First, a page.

This tale of a lost child’s long journey home delivers sentimental clout

LIVING ROUGH: tens of thousands of children end up living on the streets of India every year
LIVING ROUGH: tens of thousands of children end up attempting to survive violence and exploitation on the streets of India every year

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Film: Lion

Director: Garth Davis

Starring: Sunny Pawar, Dev Patel (The Man Who Knew Infinity 2016, The Second Best Exotic Marigold Hotel 2015), Nicole Kidman (Before I Go To Sleep 2014, The Railway Man 2014), Rooney Mara (Una 2016, Pan 2015, Carol 2015).

Plot: The true story of Saroo Brierley who was separated from his family in India as a child, and adopted by a Tasmanian couple. As an adult, he uses Google Earth to locate his home village.

What I thought of it: I enjoyed this film, and so did The Current Mrs Feeney (who shed a few tears as it reached its conclusion.)

Last week we went to see Manchester By The Sea (see review below), and Lion shares a similar theme, as far as both films are about lost men who make a long journey home (Lion is the more visually arresting film, replacing the grey seas of New England for the colourful vibrancy of rural and urban India.)

A NEW TALENT: Sunny Pawar is astonishing in his first film as the young Saroo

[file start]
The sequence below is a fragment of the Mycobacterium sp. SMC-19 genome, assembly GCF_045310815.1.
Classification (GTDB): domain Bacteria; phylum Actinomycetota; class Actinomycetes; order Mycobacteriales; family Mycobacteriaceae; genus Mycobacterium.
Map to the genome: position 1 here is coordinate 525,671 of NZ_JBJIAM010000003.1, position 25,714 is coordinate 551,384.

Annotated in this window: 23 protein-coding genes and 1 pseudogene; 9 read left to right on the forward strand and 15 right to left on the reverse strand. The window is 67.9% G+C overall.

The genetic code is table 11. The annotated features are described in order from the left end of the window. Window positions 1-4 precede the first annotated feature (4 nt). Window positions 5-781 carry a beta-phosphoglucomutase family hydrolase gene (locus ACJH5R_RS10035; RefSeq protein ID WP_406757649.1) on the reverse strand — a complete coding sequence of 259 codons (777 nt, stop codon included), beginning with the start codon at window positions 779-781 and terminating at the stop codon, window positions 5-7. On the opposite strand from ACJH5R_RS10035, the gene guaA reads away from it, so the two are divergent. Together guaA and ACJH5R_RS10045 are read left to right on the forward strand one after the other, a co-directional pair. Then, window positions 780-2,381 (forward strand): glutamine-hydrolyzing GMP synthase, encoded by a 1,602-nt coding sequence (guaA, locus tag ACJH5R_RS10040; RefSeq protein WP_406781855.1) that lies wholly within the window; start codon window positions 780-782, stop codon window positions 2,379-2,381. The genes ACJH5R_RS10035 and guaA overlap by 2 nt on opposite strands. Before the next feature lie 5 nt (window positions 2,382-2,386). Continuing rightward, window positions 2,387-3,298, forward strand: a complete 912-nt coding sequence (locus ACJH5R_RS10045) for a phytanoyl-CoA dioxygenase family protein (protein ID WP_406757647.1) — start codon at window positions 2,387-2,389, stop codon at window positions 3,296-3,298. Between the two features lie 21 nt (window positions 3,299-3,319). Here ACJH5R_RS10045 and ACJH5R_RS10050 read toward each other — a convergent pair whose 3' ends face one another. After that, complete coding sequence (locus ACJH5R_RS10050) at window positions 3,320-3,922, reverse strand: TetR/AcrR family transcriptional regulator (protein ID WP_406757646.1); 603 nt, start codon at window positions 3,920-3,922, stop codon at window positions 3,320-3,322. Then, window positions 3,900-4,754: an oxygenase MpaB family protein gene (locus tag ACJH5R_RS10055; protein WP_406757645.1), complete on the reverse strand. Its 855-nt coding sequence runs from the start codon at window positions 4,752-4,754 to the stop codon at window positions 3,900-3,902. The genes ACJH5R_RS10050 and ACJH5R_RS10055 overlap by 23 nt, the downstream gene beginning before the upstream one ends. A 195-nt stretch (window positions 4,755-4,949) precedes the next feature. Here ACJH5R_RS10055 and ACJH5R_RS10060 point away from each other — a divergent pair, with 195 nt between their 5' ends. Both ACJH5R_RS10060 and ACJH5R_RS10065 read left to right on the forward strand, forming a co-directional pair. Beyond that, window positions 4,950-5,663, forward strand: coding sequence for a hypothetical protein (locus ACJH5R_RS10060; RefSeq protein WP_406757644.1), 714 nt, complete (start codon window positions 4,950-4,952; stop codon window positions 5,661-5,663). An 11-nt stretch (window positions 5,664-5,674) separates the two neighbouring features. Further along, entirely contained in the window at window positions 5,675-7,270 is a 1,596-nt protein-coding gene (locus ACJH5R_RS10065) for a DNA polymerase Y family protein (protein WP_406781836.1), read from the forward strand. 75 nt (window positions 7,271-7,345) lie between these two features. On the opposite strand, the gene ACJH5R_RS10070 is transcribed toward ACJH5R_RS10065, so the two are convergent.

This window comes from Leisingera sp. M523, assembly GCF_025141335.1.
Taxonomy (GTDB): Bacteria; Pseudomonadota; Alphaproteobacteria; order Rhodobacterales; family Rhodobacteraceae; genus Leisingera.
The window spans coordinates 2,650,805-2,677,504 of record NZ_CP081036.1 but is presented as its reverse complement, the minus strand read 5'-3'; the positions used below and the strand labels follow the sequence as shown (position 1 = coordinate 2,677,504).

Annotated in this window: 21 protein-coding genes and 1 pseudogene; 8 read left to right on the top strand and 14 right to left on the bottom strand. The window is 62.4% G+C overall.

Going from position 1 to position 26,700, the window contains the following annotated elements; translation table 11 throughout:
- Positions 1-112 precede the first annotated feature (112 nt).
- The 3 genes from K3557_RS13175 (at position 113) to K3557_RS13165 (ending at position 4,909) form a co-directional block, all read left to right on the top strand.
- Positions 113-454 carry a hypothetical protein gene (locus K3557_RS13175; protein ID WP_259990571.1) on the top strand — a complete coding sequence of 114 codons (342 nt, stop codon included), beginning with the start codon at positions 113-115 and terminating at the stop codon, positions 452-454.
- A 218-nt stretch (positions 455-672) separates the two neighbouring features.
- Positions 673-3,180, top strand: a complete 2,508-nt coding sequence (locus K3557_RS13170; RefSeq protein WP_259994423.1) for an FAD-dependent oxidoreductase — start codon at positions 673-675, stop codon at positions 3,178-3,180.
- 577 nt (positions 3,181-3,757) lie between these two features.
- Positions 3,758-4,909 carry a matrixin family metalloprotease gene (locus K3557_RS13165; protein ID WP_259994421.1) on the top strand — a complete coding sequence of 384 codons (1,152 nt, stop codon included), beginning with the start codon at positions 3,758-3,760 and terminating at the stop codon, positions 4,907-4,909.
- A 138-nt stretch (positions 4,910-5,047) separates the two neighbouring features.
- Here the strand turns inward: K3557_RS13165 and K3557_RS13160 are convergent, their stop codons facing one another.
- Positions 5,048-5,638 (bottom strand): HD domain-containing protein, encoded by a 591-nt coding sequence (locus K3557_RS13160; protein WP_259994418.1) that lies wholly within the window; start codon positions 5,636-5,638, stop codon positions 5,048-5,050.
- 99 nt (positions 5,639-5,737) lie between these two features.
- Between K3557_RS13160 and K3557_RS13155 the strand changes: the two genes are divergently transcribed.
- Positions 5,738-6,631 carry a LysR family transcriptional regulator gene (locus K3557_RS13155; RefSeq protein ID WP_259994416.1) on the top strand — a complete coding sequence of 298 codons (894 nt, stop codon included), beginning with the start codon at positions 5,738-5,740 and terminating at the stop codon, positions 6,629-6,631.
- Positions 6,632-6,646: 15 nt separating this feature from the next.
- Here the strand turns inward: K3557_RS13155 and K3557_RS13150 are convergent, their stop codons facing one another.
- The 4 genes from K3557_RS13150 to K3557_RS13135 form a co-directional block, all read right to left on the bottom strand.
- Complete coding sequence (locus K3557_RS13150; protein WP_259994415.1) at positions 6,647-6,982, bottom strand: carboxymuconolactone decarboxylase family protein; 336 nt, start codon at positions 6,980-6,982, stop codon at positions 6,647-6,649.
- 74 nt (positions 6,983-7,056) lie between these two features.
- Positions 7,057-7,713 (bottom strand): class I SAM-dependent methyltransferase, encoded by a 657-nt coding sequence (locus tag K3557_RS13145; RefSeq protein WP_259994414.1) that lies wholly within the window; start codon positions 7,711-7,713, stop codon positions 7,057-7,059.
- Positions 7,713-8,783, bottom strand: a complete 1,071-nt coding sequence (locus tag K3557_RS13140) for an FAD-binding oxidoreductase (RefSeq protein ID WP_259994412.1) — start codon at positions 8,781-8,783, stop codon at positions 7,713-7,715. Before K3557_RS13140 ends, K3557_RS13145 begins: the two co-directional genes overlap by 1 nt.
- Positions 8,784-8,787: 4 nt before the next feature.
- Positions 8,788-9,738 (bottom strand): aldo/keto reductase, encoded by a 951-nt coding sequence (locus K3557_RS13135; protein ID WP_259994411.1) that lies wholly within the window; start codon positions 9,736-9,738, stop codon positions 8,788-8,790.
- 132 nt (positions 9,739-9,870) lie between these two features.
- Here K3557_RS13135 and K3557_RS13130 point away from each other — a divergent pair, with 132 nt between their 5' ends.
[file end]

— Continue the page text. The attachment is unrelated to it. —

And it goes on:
A NEW TALENT: Sunny Pawar is astonishing in his first film as the young Saroo

In Lion, the main character is literally lost. The child Saroo (Pawar in his first film) is separated from his brother, and becomes accidentally trapped inside an empty locked train that travels for two days across India until it reaches Calcutta. Unable to speak the local Bengali language, the Hindi-speaking Saroo becomes one of the city’s thousands of street children. He is admitted to a large home for lost children, before being adopted and flying to a new life in Australia.

WELCOME HOME: Nicole Kidman gives her best performance for years as Saroo's adoptive Australian mum
WELCOME HOME: Nicole Kidman gives her best performance for years as Saroo’s adoptive Australian mum

This first part of the film is more interesting than the second part, where the adult Saroo (Patel) uses the internet, and Google Earth, to locate his home village. It is difficult to wring much drama out of a man sat on a sofa with a laptop looking at maps, though Davis has a very good stab at it on his feature film directorial debut.

A NEW MAN: Patel (with Rooney Mara as his American girlfriend) gives his first truly adult performance
A NEW MAN: Patel (pictured with Rooney Mara, as his American girlfriend) gives his first truly adult performance

Patel gives his best performance since his breakthrough in Slumdog Millionaire in 2008. He was little more than a child then, so it is ironic that in Lion he is overshadowed by the extraordinary discovery Sunny Pawar, as the wide-eyed child with the inner strength to survive the threats of violence and sexual exploitation faced by children forced to live in poverty on India’s city streets (there are 80,000 lost children every year in the sub-continent).

While I think Manchester By The Sea has more emotional complexity, there is no denying Lion has the sentimental clout. A shame then that the finalé, where Saroo returns home to discover joy and sadness, feels rushed.

Despite this, and the film’s second-half slump, Lion is a well directed and well acted film that deserves your attention.

Retired Bloke Rating: ***** A very good way to spend an afternoon.

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